You would want to hire from amongst your best interns, who already understand your workplace and would love to join you. 

We prefer to extend offers of long term internships to those interns whose work could add some value in the organisation after seeing them for a month. Then from those who work long term, we like to make full-time hires when they graduate. It is our most preferred way of hiring.

It’s the same for big law firms. Law firm recruiting partners tell me that success rate of hiring someone from a long term internship is many times higher than campus recruitment. That’s why they fill up a good part of the quota for annual fresher hiring from internship program by offering PPOs first to their intern pool.

It works really well for solo lawyers and small law firms too, but remember that those targeting to join a big law firm may not be your best bet. You need to look wider.

4. You want the best interns to stay longer and continue engaging with you

Interns can serve as valuable resources for the firms if moulded and mentored properly.

While most law internships, unfortunately, last only for a month, you should attempt to encourage longer engagements with the best of the lot. You can offer them call back internships, you can give them work from home assignments, you can invite them for your monthly events, but it’s important to not let the connection die.

If they engage with you over a longer period, they are far more likely to understand what your practice needs and contribute accordingly. 

At LawSikho, we try to keep in touch with them through WhatsApp groups and email newsletters. We offer paid work to the best interns, which even includes remote work. Some of them have come back for longer internships and a few are working with us full-time today. I strongly believe that we could do better than what we already do, and we hope to improve over time.

5. Interns are very good at doing the kind of work you may not find enough time to do on your own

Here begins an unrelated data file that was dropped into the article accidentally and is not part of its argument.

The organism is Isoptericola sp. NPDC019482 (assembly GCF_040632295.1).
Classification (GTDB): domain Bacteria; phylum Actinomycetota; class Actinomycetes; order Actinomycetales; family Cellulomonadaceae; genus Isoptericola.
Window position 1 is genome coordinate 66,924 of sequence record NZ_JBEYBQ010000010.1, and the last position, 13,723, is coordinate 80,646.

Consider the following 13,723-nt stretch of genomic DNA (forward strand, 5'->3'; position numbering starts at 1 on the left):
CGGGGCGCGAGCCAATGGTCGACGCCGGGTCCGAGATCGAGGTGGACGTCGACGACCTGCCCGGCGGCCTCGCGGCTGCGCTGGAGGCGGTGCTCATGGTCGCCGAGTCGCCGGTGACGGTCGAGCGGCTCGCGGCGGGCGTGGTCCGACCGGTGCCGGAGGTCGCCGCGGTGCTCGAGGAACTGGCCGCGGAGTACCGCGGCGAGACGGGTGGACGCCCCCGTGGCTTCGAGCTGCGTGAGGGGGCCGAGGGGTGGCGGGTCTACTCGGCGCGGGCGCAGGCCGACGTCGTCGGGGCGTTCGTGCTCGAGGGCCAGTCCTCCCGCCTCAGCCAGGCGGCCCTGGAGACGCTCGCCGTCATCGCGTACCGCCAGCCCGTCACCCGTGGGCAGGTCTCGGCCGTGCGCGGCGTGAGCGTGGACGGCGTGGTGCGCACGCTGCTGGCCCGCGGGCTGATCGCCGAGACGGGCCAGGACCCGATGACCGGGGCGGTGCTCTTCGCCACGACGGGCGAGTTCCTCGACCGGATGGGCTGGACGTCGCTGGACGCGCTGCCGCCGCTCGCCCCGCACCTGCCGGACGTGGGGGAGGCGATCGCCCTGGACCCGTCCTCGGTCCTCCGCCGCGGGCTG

Interns are eager to learn, and they are open to do a wide range of work. Here are some ideas:

-Get them to help you to write the marketing articles that you don’t get time to write.

-Get them to help you to set up a social media presence, post regularly or record your videos.

-Get their help to standardize processes and templates.

-They can help you to get speaking opportunities by scouting on the internet and submitting proposals to organizers of industry events.

-They can help you manage a blog or run a newsletter.

-They would help you to organize events and set up meetings with potential clients. 

And in my experience, interns love to do such things because they rarely get such opportunities. They also want to learn more about law and legal work but exposing them to the business side of law increases their excitement manyfold. Do not miss this opportunity. 

Also, give them the opportunity to first drafts of documents, ask them to come up with strategies for your legal matters and ask them for their input on various professional matters you deal with. They will often say something completely wrong, but sometimes their answers will surprise you because they have a fresh set of eyes. They know about things you do not.

In any case, by doing this, you are making a great contribution to their development, and they will remember you for this.

Remember that your relationship with your interns is a long term relationship and they are a very important part of your future professional network, whether you like it or not.

What are the common mistakes lawyers make while offering internships?

They either over delegate or under delegate. Interns are not reliable for the quality of work. If you give the same job to 3 interns, all 3 of them will produce different levels of results. It is, therefore, better to not be in a situation where you are relying on the intern’s output unless you have already worked with him or her for a few months and can predict the quality of work.

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First-month interns need to be treated differently from those who have already been around for longer.

You need to just test out the interns who are only there for a month. You cannot entrust long term projects to them.

At the same time, do not only give them proofreading and formatting and photocopying work. Please ask them to do some more exciting things, even if you have to invent the tasks. 

Say writing an article – it may not be critical for your law practice to churn out 10 articles a month, but if that keeps the first-month interns busy and gives them a chance to prove their worth, it is totally a good idea to give them that task.

Please give all interns clear targets for the internship – such as – writing ‘n’ number of quality articles, preparing Xyz database, or something else that makes sense for you.

When first-month interns have a clear target for the month they tend to perform far better.

Also, not giving any feedback to interns is terrible. Interns need your feedback. If you don’t have time, delegate the same to someone.